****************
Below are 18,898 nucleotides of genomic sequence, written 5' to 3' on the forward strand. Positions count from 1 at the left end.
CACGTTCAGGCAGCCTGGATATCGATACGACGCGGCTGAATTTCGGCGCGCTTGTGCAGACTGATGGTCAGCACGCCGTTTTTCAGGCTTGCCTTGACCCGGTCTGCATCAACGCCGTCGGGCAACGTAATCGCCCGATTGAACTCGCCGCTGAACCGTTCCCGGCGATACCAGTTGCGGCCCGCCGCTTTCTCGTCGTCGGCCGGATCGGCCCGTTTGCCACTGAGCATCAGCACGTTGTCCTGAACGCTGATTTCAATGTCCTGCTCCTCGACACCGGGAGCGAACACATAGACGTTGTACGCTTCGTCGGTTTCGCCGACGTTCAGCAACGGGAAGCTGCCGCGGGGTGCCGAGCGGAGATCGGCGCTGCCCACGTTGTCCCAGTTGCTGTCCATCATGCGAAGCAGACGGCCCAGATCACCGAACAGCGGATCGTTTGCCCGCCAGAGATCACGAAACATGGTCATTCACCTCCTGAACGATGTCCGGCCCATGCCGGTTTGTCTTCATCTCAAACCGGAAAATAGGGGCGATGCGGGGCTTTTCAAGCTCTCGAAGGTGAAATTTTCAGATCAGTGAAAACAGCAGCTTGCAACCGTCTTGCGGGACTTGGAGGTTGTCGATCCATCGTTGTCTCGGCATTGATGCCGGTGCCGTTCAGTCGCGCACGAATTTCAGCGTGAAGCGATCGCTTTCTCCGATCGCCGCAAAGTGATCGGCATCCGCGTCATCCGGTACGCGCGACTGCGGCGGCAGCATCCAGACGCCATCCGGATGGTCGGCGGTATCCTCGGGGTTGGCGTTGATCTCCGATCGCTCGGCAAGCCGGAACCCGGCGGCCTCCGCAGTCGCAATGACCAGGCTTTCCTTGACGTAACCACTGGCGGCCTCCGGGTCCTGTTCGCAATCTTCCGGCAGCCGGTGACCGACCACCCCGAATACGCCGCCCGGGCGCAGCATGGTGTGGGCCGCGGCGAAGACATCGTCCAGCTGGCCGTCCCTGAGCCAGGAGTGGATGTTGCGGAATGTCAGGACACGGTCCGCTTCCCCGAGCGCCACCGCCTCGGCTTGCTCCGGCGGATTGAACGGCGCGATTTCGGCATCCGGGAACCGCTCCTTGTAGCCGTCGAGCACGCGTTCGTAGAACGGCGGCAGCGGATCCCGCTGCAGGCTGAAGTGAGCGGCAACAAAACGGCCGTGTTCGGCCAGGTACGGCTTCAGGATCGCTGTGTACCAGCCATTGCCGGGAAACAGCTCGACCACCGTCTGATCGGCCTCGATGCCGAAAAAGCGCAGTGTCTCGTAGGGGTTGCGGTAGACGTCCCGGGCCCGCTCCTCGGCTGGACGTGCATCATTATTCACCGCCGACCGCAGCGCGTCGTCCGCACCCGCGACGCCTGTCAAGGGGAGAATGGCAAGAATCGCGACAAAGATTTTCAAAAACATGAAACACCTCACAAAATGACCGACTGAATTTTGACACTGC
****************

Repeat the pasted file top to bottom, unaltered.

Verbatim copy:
Below are 18,898 nucleotides of genomic sequence, written 5' to 3' on the forward strand. Positions count from 1 at the left end.
CACGTTCAGGCAGCCTGGATATCGATACGACGCGGCTGAATTTCGGCGCGCTTGTGCAGACTGATGGTCAGCACGCCGTTTTTCAGGCTTGCCTTGACCCGGTCTGCATCAACGCCGTCGGGCAACGTAATCGCCCGATTGAACTCGCCGCTGAACCGTTCCCGGCGATACCAGTTGCGGCCCGCCGCTTTCTCGTCGTCGGCCGGATCGGCCCGTTTGCCACTGAGCATCAGCACGTTGTCCTGAACGCTGATTTCAATGTCCTGCTCCTCGACACCGGGAGCGAACACATAGACGTTGTACGCTTCGTCGGTTTCGCCGACGTTCAGCAACGGGAAGCTGCCGCGGGGTGCCGAGCGGAGATCGGCGCTGCCCACGTTGTCCCAGTTGCTGTCCATCATGCGAAGCAGACGGCCCAGATCACCGAACAGCGGATCGTTTGCCCGCCAGAGATCACGAAACATGGTCATTCACCTCCTGAACGATGTCCGGCCCATGCCGGTTTGTCTTCATCTCAAACCGGAAAATAGGGGCGATGCGGGGCTTTTCAAGCTCTCGAAGGTGAAATTTTCAGATCAGTGAAAACAGCAGCTTGCAACCGTCTTGCGGGACTTGGAGGTTGTCGATCCATCGTTGTCTCGGCATTGATGCCGGTGCCGTTCAGTCGCGCACGAATTTCAGCGTGAAGCGATCGCTTTCTCCGATCGCCGCAAAGTGATCGGCATCCGCGTCATCCGGTACGCGCGACTGCGGCGGCAGCATCCAGACGCCATCCGGATGGTCGGCGGTATCCTCGGGGTTGGCGTTGATCTCCGATCGCTCGGCAAGCCGGAACCCGGCGGCCTCCGCAGTCGCAATGACCAGGCTTTCCTTGACGTAACCACTGGCGGCCTCCGGGTCCTGTTCGCAATCTTCCGGCAGCCGGTGACCGACCACCCCGAATACGCCGCCCGGGCGCAGCATGGTGTGGGCCGCGGCGAAGACATCGTCCAGCTGGCCGTCCCTGAGCCAGGAGTGGATGTTGCGGAATGTCAGGACACGGTCCGCTTCCCCGAGCGCCACCGCCTCGGCTTGCTCCGGCGGATTGAACGGCGCGATTTCGGCATCCGGGAACCGCTCCTTGTAGCCGTCGAGCACGCGTTCGTAGAACGGCGGCAGCGGATCCCGCTGCAGGCTGAAGTGAGCGGCAACAAAACGGCCGTGTTCGGCCAGGTACGGCTTCAGGATCGCTGTGTACCAGCCATTGCCGGGAAACAGCTCGACCACCGTCTGATCGGCCTCGATGCCGAAAAAGCGCAGTGTCTCGTAGGGGTTGCGGTAGACGTCCCGGGCCCGCTCCTCGGCTGGACGTGCATCATTATTCACCGCCGACCGCAGCGCGTCGTCCGCACCCGCGACGCCTGTCAAGGGGAGAATGGCAAGAATCGCGACAAAGATTTTCAAAAACATGAAACACCTCACAAAATGACCGACTGAATTTTGACACTGC